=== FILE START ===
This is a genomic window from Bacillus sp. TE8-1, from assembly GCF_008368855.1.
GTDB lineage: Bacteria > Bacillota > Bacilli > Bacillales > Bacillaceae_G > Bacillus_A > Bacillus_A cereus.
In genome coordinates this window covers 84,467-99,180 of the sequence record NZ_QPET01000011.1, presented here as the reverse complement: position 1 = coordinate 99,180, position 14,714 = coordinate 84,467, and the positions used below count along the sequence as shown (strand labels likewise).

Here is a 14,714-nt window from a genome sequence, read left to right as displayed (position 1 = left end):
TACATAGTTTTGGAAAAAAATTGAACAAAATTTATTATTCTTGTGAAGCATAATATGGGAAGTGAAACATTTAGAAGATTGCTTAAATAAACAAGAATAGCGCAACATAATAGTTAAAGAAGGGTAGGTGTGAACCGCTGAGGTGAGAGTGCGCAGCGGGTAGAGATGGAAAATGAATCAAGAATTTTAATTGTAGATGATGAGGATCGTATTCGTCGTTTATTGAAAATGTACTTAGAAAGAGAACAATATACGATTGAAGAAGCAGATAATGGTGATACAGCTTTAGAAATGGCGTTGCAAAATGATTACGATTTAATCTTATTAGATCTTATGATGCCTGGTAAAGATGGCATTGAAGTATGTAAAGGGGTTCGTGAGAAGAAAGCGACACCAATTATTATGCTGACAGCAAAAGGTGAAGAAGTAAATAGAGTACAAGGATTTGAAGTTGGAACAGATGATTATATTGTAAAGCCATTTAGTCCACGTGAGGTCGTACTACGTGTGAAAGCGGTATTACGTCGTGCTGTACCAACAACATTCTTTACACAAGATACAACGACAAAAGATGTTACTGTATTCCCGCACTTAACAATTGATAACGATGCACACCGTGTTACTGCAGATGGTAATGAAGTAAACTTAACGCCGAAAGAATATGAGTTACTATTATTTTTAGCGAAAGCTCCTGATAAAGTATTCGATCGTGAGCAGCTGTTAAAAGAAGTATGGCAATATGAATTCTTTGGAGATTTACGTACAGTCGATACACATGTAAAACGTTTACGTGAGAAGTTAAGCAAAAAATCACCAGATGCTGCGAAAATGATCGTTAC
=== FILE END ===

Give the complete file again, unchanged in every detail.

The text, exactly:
This is a genomic window from Bacillus sp. TE8-1, from assembly GCF_008368855.1.
GTDB lineage: Bacteria > Bacillota > Bacilli > Bacillales > Bacillaceae_G > Bacillus_A > Bacillus_A cereus.
In genome coordinates this window covers 84,467-99,180 of the sequence record NZ_QPET01000011.1, presented here as the reverse complement: position 1 = coordinate 99,180, position 14,714 = coordinate 84,467, and the positions used below count along the sequence as shown (strand labels likewise).

Here is a 14,714-nt window from a genome sequence, read left to right as displayed (position 1 = left end):
TACATAGTTTTGGAAAAAAATTGAACAAAATTTATTATTCTTGTGAAGCATAATATGGGAAGTGAAACATTTAGAAGATTGCTTAAATAAACAAGAATAGCGCAACATAATAGTTAAAGAAGGGTAGGTGTGAACCGCTGAGGTGAGAGTGCGCAGCGGGTAGAGATGGAAAATGAATCAAGAATTTTAATTGTAGATGATGAGGATCGTATTCGTCGTTTATTGAAAATGTACTTAGAAAGAGAACAATATACGATTGAAGAAGCAGATAATGGTGATACAGCTTTAGAAATGGCGTTGCAAAATGATTACGATTTAATCTTATTAGATCTTATGATGCCTGGTAAAGATGGCATTGAAGTATGTAAAGGGGTTCGTGAGAAGAAAGCGACACCAATTATTATGCTGACAGCAAAAGGTGAAGAAGTAAATAGAGTACAAGGATTTGAAGTTGGAACAGATGATTATATTGTAAAGCCATTTAGTCCACGTGAGGTCGTACTACGTGTGAAAGCGGTATTACGTCGTGCTGTACCAACAACATTCTTTACACAAGATACAACGACAAAAGATGTTACTGTATTCCCGCACTTAACAATTGATAACGATGCACACCGTGTTACTGCAGATGGTAATGAAGTAAACTTAACGCCGAAAGAATATGAGTTACTATTATTTTTAGCGAAAGCTCCTGATAAAGTATTCGATCGTGAGCAGCTGTTAAAAGAAGTATGGCAATATGAATTCTTTGGAGATTTACGTACAGTCGATACACATGTAAAACGTTTACGTGAGAAGTTAAGCAAAAAATCACCAGATGCTGCGAAAATGATCGTTAC